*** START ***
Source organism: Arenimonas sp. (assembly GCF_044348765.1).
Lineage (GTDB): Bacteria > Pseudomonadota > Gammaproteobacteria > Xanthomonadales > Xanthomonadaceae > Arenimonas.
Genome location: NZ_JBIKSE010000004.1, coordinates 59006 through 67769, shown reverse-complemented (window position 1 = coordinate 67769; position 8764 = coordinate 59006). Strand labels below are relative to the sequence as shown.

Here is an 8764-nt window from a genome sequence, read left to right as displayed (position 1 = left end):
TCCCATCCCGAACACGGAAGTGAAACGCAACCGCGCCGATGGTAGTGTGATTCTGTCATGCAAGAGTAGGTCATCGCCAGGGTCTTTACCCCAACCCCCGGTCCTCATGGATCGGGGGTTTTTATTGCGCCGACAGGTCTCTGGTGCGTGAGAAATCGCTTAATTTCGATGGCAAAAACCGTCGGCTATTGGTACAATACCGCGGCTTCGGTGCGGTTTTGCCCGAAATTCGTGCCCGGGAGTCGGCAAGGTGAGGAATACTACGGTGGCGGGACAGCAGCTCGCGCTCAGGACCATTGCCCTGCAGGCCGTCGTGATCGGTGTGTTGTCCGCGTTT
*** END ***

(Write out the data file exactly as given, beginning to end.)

Source organism: Arenimonas sp. (assembly GCF_044348765.1).
Lineage (GTDB): Bacteria > Pseudomonadota > Gammaproteobacteria > Xanthomonadales > Xanthomonadaceae > Arenimonas.
Genome location: NZ_JBIKSE010000004.1, coordinates 59006 through 67769, shown reverse-complemented (window position 1 = coordinate 67769; position 8764 = coordinate 59006). Strand labels below are relative to the sequence as shown.

Here is an 8764-nt window from a genome sequence, read left to right as displayed (position 1 = left end):
TCCCATCCCGAACACGGAAGTGAAACGCAACCGCGCCGATGGTAGTGTGATTCTGTCATGCAAGAGTAGGTCATCGCCAGGGTCTTTACCCCAACCCCCGGTCCTCATGGATCGGGGGTTTTTATTGCGCCGACAGGTCTCTGGTGCGTGAGAAATCGCTTAATTTCGATGGCAAAAACCGTCGGCTATTGGTACAATACCGCGGCTTCGGTGCGGTTTTGCCCGAAATTCGTGCCCGGGAGTCGGCAAGGTGAGGAATACTACGGTGGCGGGACAGCAGCTCGCGCTCAGGACCATTGCCCTGCAGGCCGTCGTGATCGGTGTGTTGTCCGCGTTT